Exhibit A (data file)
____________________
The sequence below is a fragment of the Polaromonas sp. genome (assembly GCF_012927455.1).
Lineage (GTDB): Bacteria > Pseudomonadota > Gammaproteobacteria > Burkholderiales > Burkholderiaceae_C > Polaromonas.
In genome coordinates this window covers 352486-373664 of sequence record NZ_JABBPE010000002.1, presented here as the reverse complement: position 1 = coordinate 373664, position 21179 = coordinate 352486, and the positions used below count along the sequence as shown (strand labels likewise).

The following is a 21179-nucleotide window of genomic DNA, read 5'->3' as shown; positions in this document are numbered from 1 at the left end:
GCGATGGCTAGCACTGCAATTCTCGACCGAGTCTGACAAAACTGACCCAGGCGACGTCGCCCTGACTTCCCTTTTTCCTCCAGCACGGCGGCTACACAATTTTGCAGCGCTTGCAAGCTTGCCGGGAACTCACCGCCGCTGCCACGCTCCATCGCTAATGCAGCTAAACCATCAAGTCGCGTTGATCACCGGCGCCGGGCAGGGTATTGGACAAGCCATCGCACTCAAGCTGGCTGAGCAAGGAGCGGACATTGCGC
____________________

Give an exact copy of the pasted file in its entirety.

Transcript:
The sequence below is a fragment of the Polaromonas sp. genome (assembly GCF_012927455.1).
Lineage (GTDB): Bacteria > Pseudomonadota > Gammaproteobacteria > Burkholderiales > Burkholderiaceae_C > Polaromonas.
In genome coordinates this window covers 352486-373664 of sequence record NZ_JABBPE010000002.1, presented here as the reverse complement: position 1 = coordinate 373664, position 21179 = coordinate 352486, and the positions used below count along the sequence as shown (strand labels likewise).

The following is a 21179-nucleotide window of genomic DNA, read 5'->3' as shown; positions in this document are numbered from 1 at the left end:
GCGATGGCTAGCACTGCAATTCTCGACCGAGTCTGACAAAACTGACCCAGGCGACGTCGCCCTGACTTCCCTTTTTCCTCCAGCACGGCGGCTACACAATTTTGCAGCGCTTGCAAGCTTGCCGGGAACTCACCGCCGCTGCCACGCTCCATCGCTAATGCAGCTAAACCATCAAGTCGCGTTGATCACCGGCGCCGGGCAGGGTATTGGACAAGCCATCGCACTCAAGCTGGCTGAGCAAGGAGCGGACATTGCGC